The Wall Under Threat (Nehemiah 4) December 29
Even as Sanballat and Tobiah contemptuously mocked the Jewish rebuilding effort (verses 1-2), we can perhaps sense the panic behind their words. They were really worried. Jewish success could mean their demise. While their taunting and ridicule is intended to shake the confidence of the Jews, it is also a self-deceptive way of steadying their own shaken confidence.
Nehemiah does not answer them. Instead, he prays to God to turn the reproach back on their heads and that their sin not be blotted out—recognizing that they were actually belittling God Himself (verses 4-5). This is not a prayer for eliminating any possibility that they would ever find forgiveness through repentance. It is simply asking that God, as a matter of justice and defending His reputation, not let what they have done go undealt with.
In verse 6 we see that the confidence of the people is not shaken. Their minds are instead set on the task assigned to them and they succeed in joining the wall's sections together—though not yet to full height.
News of this development infuriates the Jews' enemies, as Jerusalem would soon be a strong fortress. In addition to Sanballat and Tobiah, we also see reference here to the Arabs (among whom Geshem was a leader—see 2:19), the Ammonites (of whom Tobiah was apparently governor) and the Ashdodites (4:7). Ashdod was one of the five principal cities of the Philistines. Yet those who lived there at this time may not have been full-blooded Philistines. The Assyrians destroyed the city in 711 B.C. It was later controlled by the Babylonians and then the Persians, who repopulated it. "With the Persian conquest alternate patches of the Palestinian coast were parceled out to the Phoenician cities of Tyre and Sidon, which provided ships for the Persian navy. During this period Ashdod was the most important city on the Philistine coast" (Expositor's Bible Commentary, note on verse 7).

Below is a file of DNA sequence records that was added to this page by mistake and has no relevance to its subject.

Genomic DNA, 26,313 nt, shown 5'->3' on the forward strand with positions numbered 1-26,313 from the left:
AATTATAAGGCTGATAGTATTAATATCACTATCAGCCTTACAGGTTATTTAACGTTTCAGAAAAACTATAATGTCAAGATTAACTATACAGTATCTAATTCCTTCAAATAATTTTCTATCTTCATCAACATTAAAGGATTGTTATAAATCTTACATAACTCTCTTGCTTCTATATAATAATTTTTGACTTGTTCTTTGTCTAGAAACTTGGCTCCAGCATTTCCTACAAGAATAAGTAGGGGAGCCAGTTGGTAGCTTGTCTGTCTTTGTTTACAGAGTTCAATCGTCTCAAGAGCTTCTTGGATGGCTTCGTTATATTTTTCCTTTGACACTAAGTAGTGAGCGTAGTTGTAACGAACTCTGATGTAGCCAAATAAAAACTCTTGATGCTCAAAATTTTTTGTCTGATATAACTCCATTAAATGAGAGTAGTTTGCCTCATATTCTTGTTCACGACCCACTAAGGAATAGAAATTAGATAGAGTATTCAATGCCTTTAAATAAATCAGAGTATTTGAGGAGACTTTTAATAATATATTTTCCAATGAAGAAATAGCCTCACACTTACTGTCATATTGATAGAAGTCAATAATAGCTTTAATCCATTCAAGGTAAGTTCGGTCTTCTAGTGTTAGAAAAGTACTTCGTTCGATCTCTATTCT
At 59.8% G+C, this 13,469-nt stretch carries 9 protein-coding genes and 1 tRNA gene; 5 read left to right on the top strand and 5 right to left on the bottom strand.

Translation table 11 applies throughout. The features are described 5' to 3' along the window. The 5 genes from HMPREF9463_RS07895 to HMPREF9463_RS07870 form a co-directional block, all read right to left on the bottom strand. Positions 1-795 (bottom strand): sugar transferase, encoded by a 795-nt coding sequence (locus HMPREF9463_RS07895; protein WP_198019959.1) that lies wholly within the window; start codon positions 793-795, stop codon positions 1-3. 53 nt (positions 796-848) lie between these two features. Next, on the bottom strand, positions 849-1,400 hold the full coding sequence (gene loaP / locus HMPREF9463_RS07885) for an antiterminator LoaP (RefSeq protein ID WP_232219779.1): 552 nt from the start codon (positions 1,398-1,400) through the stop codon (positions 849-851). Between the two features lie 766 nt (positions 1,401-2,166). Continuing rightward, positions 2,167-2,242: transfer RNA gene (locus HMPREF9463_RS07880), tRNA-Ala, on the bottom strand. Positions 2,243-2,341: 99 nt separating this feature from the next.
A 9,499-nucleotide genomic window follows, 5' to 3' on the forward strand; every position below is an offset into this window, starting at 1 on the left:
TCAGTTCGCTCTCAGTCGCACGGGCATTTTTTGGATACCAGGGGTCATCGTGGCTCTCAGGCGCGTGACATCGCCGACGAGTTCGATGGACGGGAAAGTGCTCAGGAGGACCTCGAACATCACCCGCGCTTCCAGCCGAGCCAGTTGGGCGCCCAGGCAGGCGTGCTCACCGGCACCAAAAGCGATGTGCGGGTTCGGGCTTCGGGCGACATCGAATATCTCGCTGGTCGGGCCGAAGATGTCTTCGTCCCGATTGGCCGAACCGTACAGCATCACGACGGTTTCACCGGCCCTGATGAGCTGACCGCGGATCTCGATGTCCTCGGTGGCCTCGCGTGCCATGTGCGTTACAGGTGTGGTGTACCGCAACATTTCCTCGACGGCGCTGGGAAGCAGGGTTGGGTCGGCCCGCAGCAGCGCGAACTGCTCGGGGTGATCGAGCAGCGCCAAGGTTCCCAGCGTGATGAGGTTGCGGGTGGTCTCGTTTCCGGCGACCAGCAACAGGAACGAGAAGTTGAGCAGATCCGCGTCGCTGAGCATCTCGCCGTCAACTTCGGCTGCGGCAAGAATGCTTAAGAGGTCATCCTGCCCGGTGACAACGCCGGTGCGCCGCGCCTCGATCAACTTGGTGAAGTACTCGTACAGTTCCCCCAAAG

The Jews' enemies lashing out in anger is not a matter of genuine indignation but of alarm. They are rather afraid of what is happening. As they see it, things have gotten out of control—that is, out of their control. They decide that they had better put a stop to this business right away—before it is too late. So they begin plotting against the Jews.
The Jews resort to their only sure defense—prayer to Almighty God. This time it is a collective prayer of the people, not merely a private prayer of Nehemiah (verse 9). Yet even as they pray, they do what they humanly can to protect themselves by posting watchmen at all times.
In verse 10 we see that the great task of rebuilding is taking its toll on the Jewish workers. Fatigue and the sheer volume of debris lead to discouragement. In the next verse we see that despite the posted watch, the adversaries seem to think that they can still catch the builders by surprise. But the plot is discovered before it can be executed.
The Jews are then arrayed for battle and exhorted to bravery on the basis of two factors: 1) The people are to remember all that God has done for His people; and 2) the people are to reflect on the fact that they, unlike their enemies, are defending their homeland and families. But the attack doesn't come. Foiled in their hopes for a surprise attack, the adversaries are so far unwilling to challenge the Jews' newly instituted security measures.
There are spiritual parallels to the dual responsibilities in verse 17. We must not neglect our own spiritual survival and security, nor must we neglect doing the Work of God.
The last three words of the chapter in the original Hebrew—is silho hammayim—as Expositor's notes on verse 23, "are notoriously difficult to interpret; they are literally 'each man his weapon the water'.... The NIV rendering is similar to that of the RV: 'every one (went with) his weapon (to) the water,' and the JPS: 'every one that went to the water had his weapon.' This would parallel the way Gideon's selected men drank their water with weapons in hand as an indication of their vigilance.... The Vulgate took the word silho, not in the sense of 'his weapon,' but as a verb meaning 'stripped himself'... ('every one stripped himself when he was to be washed'). This sense was followed by the KJV [and NKJV]: 'every one put them [i.e., their clothes] off for washing'"—that is, only for washing.
Despite the still-constant threat of enemy attack, the rebuilding work went on.